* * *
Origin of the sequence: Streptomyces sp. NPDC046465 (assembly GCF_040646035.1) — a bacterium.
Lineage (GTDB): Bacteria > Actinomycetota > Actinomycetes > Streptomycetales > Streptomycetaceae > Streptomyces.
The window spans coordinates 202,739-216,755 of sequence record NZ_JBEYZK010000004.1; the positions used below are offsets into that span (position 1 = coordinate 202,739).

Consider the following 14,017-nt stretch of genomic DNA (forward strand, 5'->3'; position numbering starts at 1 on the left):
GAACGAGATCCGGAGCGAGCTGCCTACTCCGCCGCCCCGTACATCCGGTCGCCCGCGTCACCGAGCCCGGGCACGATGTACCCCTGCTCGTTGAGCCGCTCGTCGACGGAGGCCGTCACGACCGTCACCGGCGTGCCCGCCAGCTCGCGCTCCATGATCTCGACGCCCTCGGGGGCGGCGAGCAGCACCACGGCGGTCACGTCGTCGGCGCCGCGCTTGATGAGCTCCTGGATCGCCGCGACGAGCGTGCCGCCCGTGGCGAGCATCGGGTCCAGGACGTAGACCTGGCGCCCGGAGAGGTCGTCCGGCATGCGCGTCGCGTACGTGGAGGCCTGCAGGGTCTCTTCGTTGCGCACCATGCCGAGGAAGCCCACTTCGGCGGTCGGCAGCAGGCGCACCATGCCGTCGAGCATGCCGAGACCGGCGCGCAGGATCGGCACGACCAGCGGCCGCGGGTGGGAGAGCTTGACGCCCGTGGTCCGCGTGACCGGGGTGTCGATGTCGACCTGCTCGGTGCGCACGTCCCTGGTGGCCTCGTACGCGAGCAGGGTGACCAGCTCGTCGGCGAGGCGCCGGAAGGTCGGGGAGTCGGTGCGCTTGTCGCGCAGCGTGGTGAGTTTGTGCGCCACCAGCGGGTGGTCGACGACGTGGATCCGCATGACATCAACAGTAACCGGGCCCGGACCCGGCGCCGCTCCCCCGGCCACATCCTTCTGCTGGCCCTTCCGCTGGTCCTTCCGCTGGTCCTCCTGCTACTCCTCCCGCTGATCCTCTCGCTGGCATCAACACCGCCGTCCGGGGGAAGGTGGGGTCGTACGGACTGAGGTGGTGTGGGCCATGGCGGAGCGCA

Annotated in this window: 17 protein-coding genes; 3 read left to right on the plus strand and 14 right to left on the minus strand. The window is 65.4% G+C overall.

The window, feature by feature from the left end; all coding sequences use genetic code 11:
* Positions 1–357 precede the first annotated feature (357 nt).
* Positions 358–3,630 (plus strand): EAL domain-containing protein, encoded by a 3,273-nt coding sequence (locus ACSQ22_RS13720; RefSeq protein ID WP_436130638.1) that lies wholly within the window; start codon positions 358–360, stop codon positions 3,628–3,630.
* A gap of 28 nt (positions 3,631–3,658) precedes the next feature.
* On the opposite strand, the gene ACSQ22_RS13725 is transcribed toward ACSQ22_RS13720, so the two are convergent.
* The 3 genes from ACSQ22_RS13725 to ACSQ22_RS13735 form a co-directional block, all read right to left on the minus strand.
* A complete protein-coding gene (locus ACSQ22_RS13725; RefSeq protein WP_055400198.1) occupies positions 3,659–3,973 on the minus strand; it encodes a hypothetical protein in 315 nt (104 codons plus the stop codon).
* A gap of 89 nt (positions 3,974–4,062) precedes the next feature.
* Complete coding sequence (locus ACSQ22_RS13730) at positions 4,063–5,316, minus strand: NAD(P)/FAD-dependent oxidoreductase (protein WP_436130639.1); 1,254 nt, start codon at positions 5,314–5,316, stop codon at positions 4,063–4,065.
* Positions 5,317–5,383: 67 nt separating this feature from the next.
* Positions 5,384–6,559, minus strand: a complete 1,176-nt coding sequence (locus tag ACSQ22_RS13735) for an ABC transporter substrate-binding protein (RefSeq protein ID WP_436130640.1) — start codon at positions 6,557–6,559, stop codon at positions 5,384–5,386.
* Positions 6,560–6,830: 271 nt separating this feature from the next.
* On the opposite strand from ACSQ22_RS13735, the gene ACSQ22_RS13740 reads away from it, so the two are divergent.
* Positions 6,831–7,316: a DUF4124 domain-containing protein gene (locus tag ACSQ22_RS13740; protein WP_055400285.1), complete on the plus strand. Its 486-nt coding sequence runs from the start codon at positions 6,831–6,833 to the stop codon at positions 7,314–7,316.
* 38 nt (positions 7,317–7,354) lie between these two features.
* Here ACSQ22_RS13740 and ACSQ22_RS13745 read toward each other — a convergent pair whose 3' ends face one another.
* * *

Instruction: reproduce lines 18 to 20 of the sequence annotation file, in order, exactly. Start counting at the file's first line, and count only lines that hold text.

* Positions 6,560–6,830: 271 nt separating this feature from the next.
* On the opposite strand from ACSQ22_RS13735, the gene ACSQ22_RS13740 reads away from it, so the two are divergent.
* Positions 6,831–7,316: a DUF4124 domain-containing protein gene (locus tag ACSQ22_RS13740; protein WP_055400285.1), complete on the plus strand. Its 486-nt coding sequence runs from the start codon at positions 6,831–6,833 to the stop codon at positions 7,314–7,316.